Wednesday, June 29, 2011

And I thought grocery shopping was hard back then

There's a bloggy-type website that I found when I was pregnant with C called "Baby Bunching", which is about having 2 kids under 2. (And for the record, 2u2 from here on out will mean 2 kids under 2.) One of the things that Baby Bunching mentioned was that it would probably be a good idea if longer errands (such as grocery shopping) were done either on your own or with just one kid.

To which I say, good luck with that! As much as I would adore the chance to grocery shop alone (or do anything alone, for that matter), it doesn't appear that that will be in the cards for at least 15 years. Which, now that I've actually put that little truth nugget in print, seems rather bleak to me.

So last week was one of those times where I had to do the bi-weekly grocery shopping by myself, with the kids (and if that isn't the biggest oxymoron I've ever written or read, then....I don't know what.). I always do my grocery shopping on a Thursday. We get paid on Thursdays, and there is no way in heck I am sacrificing one red little second of my weekend at the suburban jungle known as Kroger. So no matter how busy I am on the Thursdays we get paid, I am going to the grocery store.

I used to have the luxury of being one half of the good old American dream called the DINK (dual income, no kids) and would wait till D went to work and go grocery shopping at around 7:30 on whatever Thursday night. I loved it. The store was always relatively empty and there was something satisfying in being able to linger over the produce to select the least bruised apples without worrying about getting out of the way of fellow shoppers or stock boys. (It's funny how your idea of paradise changes when you have kids. Before kids, paradise is a tropical vacation. After kids, it's the ability to go out by yourself after 7 p.m. to grocery shop without having to arrange a babysitter or rush back home because your husband is "babysitting" and is counting the minutes till your return.)

These days, now that I'm a DITK (or a DICK if you change "two" to "couple" ha ha ha. I'm such a child.) I have to come home from work and immediately get the kids in the car to go. If we wait even 10 minutes after I get home, we are in trouble because we are nearing the danger zone of dinner time. But the benefit to this plan is that D is almost always available to come with me, which is great because he can distract L and I can focus on wearing C in the carrier and selecting our groceries. Plus, D always unloads the cart so I can sort through my coupons while we're checking out. Our team effort of grocery shopping is one of my favorite things about being married to him. Which is way less depressing than it sounds, I promise.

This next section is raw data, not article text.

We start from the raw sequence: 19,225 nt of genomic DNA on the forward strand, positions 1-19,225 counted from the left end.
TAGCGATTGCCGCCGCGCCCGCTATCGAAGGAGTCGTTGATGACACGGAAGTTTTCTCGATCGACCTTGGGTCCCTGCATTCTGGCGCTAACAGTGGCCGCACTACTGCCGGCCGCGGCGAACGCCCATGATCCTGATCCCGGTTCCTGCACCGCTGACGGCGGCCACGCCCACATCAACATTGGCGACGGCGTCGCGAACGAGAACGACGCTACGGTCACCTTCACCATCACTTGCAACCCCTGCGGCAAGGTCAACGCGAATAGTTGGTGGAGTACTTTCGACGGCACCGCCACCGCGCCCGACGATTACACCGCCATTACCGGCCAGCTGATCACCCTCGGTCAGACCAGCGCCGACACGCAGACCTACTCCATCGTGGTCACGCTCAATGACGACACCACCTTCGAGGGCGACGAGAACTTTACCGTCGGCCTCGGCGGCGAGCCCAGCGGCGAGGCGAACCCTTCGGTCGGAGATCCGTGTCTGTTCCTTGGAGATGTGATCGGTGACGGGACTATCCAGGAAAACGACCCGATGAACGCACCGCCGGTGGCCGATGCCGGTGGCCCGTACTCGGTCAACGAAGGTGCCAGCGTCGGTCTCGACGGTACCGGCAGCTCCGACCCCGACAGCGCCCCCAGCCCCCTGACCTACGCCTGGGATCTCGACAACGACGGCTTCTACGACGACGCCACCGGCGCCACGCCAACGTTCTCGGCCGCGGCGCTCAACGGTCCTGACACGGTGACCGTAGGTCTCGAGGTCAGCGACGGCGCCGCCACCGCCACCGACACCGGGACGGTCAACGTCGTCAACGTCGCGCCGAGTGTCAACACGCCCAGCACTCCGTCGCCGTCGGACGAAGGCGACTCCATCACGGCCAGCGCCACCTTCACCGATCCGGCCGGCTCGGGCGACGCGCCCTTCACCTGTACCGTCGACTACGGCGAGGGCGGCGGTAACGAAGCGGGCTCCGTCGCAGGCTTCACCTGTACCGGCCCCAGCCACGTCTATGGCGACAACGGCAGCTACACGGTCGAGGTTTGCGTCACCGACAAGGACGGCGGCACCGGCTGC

But on this particular Thursday last week, I happened to have the day off. And since D is in the middle of Kamikaze Season (aka lawn season), he was exhausted. He had worked the night before and had gotten only 2 hours of sleep before he went out to do lawns. I knew the last thing he'd want to do was go grocery shopping, and that by the time he was done with lawns, it would probably be dinner time anyway. So I braced myself and decided to take the kids in the morning.

I have gone many places by myself with the kids, but the grocery store is by far the most challenging. If you are going to just pick up a few things, you can put the big kid in the seat up front of the cart and put the baby's car seat in the basket of the cart. But if you're going for a big trip....I'd turn back if I were you.

But, it had to be done. So I wore C in the carrier and put L in the cart and off we went. Of course, I had selected a cart with a wonky wheel. But I didn't realize this until my cart became so laden down with food that I would have preferred to poke myself in the eye with a pencil than transfer both groceries and toddler into another cart. Instead, I chose to deal with it and throw my entire body weight into turning the cart. Not an easy task when you're wearing a 13 pound baby on your front.

So we went to the fruit first. L is crazy over fruit and would probably live on blueberries, peaches, bananas, strawberries...basically any fruit (and graham crackers) if we let him. He loves fruit. And it was really cute because he was pointing to all the fruit and saying his version of their names.